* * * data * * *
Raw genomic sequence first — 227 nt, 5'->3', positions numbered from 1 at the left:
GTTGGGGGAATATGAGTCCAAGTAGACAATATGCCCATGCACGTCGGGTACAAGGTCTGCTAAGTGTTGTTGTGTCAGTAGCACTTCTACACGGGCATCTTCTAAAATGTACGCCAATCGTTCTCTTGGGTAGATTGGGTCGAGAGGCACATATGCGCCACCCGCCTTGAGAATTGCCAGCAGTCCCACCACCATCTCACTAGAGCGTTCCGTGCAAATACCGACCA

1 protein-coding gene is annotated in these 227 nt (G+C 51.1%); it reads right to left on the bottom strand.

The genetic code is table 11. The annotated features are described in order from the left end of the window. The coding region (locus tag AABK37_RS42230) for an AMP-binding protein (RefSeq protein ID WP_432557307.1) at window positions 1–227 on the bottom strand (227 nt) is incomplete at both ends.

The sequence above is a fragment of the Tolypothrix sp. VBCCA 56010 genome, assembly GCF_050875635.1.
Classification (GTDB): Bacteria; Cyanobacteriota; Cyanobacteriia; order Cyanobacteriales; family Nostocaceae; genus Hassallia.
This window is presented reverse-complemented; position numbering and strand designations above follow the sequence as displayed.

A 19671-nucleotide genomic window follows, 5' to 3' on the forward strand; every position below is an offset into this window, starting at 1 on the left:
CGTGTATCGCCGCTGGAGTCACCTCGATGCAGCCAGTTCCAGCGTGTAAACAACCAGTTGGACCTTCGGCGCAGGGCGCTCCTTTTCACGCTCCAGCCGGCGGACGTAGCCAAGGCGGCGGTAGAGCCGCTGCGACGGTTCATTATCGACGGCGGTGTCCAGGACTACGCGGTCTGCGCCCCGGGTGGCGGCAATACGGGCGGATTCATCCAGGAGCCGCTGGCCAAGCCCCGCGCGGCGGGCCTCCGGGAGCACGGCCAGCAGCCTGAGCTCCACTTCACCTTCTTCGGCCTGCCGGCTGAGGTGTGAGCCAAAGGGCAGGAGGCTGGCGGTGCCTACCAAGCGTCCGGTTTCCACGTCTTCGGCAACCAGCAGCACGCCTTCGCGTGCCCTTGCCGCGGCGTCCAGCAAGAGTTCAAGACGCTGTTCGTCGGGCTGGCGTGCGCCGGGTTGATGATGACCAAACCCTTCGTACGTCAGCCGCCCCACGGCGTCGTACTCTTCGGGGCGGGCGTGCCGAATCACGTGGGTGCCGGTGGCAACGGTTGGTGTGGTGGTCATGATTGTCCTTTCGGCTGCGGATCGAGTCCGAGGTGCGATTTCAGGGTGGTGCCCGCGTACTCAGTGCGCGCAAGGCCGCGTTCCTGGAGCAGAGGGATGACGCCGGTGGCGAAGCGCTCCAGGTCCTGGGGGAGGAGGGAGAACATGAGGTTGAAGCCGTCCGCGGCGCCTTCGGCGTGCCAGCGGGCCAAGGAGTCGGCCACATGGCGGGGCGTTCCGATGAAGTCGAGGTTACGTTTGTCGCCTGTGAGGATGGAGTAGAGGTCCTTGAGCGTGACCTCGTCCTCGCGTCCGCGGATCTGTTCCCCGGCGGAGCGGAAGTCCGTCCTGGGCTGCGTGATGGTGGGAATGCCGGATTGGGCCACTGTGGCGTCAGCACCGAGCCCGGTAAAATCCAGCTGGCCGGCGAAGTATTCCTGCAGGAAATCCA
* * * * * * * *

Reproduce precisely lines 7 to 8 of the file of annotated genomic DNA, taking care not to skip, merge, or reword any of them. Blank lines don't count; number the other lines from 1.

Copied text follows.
This window is presented reverse-complemented; position numbering and strand designations above follow the sequence as displayed.

A 19671-nucleotide genomic window follows, 5' to 3' on the forward strand; every position below is an offset into this window, starting at 1 on the left: